Japan’s pharmaceutical industry is the third largest worldwide after the US and China with a share of approximately ten percent of the world market and a value expected to reach $109 billion by 2026.
Both the Japanese market and industry however, have proved difficult for international companies to access due to a complex regulatory system and pricing process – yet this is set to change. The country’s domestic market is increasingly looking towards international options, whilst foreign companies are seeking to access its well-funded healthcare system.
R&D in Japan is at the forefront of the global pharmaceutical industry – a result of both the attractiveness of the nation’s medicine market and the strength of local research institutions. In terms of biomedical R&D spending, Japan is the third largest worldwide behind the US and Europe, accounting for approximately 10% of total expenditure. R&D was further boosted in April 2015 when Japan established the Japanese Agency for Medical Research and Development (AMED). The institution looks to enhance and accelerate R&D projects from basic research to practical application.
The deregulation of the Japanese pharma industry has made for a speedier and more efficient drug approval process which is helping to attract increased foreign investment while simultaneously spurring competition between Japanese companies and boosting exports. The reduction in the amount of time needed to evaluate new drugs for approval in the country has led to international pharma manufacturers – who at one point were closing their research bases in Japan – re-establishing R&D centres and upping their investments.
The fastest-growing generics sector in the world, Japan’s Office of Generic Drugs was established by the Pharmaceutical and Medical Devices Agency in November 2014 in response to market needs following a dramatic rise in the use of generic drugs. The office focuses on the review of generics as well as how to enhance and accelerate their approval procedures. Japan’s ageing population combined with the government’s initiative to reduce health expenditure is expected to result in the volume share of generic drugs (as opposed to branded options) reaching 80% or more by 2020. There is currently a strong focus on the generic drugs sector with the nation’s government going as far as to identify the growth of its generic drugs market as “imperative to Japan’s long-term economic health.”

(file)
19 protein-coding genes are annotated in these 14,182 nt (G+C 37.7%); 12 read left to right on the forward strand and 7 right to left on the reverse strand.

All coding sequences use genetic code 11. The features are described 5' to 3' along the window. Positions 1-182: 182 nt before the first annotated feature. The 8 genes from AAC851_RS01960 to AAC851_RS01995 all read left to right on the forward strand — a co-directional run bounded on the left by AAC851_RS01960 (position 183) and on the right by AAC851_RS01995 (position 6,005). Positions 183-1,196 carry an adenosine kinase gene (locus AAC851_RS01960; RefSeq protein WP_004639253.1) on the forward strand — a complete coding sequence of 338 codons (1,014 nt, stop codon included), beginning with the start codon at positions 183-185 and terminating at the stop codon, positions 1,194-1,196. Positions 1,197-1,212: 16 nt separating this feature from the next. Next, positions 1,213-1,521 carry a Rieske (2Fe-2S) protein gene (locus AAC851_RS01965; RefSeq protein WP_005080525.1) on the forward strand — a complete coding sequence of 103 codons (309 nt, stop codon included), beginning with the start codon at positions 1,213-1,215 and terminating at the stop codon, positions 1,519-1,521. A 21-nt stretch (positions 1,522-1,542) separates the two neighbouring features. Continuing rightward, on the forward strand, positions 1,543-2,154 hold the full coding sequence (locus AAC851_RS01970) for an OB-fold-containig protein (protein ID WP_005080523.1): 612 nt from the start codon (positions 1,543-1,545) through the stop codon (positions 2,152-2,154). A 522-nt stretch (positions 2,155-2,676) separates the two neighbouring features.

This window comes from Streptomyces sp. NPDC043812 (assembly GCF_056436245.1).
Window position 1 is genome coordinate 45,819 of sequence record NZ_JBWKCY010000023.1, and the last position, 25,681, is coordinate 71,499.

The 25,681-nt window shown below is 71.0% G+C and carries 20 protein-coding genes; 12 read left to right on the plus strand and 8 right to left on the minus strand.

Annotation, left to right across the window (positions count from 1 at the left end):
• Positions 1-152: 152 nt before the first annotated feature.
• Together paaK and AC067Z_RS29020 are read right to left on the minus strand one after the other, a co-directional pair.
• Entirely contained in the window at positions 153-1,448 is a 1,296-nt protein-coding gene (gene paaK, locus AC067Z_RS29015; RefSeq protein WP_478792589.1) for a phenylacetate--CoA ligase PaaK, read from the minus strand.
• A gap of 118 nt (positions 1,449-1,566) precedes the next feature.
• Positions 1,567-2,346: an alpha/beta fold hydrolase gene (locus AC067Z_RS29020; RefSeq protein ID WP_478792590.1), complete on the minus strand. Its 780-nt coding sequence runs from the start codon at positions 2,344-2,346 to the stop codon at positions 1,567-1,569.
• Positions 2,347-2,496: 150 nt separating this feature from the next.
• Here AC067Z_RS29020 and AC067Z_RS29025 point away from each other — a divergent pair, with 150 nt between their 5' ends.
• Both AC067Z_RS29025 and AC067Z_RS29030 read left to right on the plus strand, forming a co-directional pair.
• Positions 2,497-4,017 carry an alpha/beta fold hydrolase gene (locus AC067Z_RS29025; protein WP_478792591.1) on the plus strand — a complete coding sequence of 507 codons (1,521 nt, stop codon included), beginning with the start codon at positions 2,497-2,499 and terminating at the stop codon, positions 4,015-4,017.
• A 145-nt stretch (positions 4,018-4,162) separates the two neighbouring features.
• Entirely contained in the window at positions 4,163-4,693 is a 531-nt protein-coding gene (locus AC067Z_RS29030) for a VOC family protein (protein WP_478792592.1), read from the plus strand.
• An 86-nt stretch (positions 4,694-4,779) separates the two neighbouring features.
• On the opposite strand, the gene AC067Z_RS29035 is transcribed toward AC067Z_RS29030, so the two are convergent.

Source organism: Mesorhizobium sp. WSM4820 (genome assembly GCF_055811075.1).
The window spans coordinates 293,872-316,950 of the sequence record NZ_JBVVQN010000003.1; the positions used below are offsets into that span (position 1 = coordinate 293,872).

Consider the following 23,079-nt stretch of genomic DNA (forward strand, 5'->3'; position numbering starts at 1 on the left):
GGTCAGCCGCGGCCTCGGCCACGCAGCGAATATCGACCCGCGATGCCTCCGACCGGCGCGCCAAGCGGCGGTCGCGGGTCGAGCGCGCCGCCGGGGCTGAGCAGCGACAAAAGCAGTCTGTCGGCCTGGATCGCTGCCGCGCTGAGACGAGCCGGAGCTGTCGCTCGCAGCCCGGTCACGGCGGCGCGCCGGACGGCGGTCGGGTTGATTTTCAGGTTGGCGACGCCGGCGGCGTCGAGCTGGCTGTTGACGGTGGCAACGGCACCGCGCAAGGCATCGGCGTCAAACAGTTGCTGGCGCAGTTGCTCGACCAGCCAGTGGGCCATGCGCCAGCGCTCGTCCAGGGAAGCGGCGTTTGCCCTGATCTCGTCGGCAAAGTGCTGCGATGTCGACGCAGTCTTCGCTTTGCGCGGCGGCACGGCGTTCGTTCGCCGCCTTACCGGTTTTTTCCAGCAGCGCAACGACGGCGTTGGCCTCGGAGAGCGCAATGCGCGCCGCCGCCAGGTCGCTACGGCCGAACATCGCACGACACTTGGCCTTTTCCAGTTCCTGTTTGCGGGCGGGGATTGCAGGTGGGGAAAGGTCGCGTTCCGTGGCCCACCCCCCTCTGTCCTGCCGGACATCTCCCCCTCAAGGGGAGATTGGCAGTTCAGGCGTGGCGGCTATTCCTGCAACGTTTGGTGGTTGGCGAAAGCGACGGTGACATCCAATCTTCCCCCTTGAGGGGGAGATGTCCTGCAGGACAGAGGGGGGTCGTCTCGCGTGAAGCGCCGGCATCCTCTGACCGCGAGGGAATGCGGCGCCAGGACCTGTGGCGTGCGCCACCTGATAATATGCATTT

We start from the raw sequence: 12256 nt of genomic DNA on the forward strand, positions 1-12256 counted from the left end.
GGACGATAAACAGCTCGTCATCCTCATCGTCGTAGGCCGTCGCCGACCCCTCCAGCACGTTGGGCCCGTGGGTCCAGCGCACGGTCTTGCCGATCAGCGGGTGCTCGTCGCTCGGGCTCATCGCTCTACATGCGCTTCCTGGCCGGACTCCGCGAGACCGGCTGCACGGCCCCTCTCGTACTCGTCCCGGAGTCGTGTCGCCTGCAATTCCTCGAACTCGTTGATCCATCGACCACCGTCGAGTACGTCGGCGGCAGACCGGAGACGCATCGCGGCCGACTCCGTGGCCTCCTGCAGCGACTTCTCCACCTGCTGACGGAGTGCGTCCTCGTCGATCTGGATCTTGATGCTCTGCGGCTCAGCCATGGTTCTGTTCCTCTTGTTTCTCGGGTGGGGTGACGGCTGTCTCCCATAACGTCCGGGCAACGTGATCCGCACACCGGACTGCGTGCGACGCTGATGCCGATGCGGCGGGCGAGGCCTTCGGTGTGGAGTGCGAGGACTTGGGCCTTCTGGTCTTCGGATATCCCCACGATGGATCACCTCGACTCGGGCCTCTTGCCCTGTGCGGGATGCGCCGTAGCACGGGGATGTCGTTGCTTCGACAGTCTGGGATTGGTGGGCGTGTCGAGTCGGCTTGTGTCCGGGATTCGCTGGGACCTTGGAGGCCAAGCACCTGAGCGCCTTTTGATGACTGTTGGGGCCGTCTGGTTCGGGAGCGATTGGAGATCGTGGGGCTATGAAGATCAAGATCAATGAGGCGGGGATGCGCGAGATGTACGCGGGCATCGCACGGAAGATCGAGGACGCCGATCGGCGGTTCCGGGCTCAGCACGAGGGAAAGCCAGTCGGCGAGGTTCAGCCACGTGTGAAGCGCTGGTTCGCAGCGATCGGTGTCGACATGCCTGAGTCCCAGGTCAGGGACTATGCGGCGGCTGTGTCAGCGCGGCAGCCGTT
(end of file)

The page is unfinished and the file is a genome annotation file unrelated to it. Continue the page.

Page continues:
One of the most critical issues affecting the expansion of Japan’s generic drug sector is the lack of a stable API supply. More than 50% of Japan’s APIs are imported into the country for generic drugs manufacturing with its main international suppliers being Korea, China, India and European countries (Spain, Germany, Italy, Hungary etc) With the Japanese government looking to grow the generic drugs sector the demand for APIs is set to rise and the country will continue to search further for supplier options.
With a review of the Japanese Pharmaceutical Affairs Law, the acquisition of Japanese companies by overseas players and the expansion of the country’s generic drugs market, global standardisation has been one of the industry’s key trends for the past decade. In April ‘18, the EU and Japan signed a trade deal to facilitate European pharmaceutical companies exporting to Japan, while the GMP Inspection saw them agree to extend the scope of their mutual recognition agreement (MRA). This extended scope covers a wide spectrum of medicines including: sterile medicines, certain biological medicines, vaccines and immunological product and APIs of any medicine covered in the agreement. The EU and Japan thus recognise GMP inspections in each other’s territories for a swifter and easier approvals system. This global standardisation sees Japanese companies cooperating and building strong relationships with international partners who can provide them with competitive products, technologies and services.
As the Japanese government strives to boost generic medicine usage and increase foreign investment, now is the perfect time to enter this rapidly changing pharma market.